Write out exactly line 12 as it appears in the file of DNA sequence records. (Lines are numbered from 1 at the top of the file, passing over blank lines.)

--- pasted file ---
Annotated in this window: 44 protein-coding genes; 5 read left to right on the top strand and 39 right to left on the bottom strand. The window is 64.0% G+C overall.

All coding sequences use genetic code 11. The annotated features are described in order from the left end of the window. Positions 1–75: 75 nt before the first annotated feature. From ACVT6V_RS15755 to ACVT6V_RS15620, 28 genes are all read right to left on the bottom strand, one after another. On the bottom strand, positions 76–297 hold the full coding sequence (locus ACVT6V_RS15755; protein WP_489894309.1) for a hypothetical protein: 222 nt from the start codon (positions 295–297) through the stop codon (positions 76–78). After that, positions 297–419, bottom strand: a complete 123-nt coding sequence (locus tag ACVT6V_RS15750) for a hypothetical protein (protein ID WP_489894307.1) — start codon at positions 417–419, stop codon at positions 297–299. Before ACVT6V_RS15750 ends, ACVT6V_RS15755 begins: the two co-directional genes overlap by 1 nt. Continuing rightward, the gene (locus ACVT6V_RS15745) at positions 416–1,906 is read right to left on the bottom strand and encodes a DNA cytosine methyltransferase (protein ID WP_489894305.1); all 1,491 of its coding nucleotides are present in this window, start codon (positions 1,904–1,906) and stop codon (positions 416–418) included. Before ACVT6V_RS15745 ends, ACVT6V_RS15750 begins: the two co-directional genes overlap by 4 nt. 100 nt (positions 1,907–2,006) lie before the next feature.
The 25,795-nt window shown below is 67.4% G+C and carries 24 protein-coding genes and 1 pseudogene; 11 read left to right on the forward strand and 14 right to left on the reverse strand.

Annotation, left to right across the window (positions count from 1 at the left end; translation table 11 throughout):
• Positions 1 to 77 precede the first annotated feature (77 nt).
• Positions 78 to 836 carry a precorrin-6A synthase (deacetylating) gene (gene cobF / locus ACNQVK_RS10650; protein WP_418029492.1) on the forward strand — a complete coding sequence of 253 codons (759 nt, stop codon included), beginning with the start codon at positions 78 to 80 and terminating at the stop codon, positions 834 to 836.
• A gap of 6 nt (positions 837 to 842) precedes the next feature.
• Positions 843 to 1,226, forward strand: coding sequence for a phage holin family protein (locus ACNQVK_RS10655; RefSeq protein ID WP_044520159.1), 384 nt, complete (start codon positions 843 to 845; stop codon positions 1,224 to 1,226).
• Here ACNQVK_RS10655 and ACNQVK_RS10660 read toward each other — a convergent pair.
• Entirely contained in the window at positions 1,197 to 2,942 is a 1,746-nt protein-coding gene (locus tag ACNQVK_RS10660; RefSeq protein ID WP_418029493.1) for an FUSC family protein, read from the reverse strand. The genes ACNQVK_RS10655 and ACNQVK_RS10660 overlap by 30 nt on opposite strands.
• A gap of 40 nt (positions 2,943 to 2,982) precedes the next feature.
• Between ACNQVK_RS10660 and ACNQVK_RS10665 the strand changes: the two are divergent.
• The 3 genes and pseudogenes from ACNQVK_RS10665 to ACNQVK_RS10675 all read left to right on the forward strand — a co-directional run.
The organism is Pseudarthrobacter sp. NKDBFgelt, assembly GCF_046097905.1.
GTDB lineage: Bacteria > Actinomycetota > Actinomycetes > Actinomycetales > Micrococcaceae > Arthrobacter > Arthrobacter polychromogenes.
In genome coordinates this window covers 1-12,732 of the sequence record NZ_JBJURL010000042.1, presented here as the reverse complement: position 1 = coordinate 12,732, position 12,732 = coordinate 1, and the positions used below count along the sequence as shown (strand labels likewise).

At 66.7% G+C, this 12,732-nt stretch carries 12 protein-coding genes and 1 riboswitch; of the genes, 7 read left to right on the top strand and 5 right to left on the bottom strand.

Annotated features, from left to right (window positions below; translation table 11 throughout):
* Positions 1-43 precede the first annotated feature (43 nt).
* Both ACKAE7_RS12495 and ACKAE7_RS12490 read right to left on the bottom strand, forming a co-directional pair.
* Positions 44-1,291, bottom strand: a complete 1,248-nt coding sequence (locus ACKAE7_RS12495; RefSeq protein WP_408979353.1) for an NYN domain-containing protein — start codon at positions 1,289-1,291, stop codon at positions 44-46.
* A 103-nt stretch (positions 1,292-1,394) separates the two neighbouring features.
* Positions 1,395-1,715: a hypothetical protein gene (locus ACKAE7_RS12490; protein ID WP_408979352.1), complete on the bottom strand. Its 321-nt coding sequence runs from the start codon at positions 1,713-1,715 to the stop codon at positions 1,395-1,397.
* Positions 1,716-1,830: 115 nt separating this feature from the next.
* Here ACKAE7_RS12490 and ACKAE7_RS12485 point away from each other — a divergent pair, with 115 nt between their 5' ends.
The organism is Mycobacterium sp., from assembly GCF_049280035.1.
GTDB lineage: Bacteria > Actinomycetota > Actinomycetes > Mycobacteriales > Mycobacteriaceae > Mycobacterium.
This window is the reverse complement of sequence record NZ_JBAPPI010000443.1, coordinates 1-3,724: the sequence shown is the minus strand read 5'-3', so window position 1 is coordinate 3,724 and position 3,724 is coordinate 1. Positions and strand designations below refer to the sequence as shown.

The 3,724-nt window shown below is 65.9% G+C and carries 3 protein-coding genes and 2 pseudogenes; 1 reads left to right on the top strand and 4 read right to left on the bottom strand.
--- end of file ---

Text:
• Between ACNQVK_RS10660 and ACNQVK_RS10665 the strand changes: the two are divergent.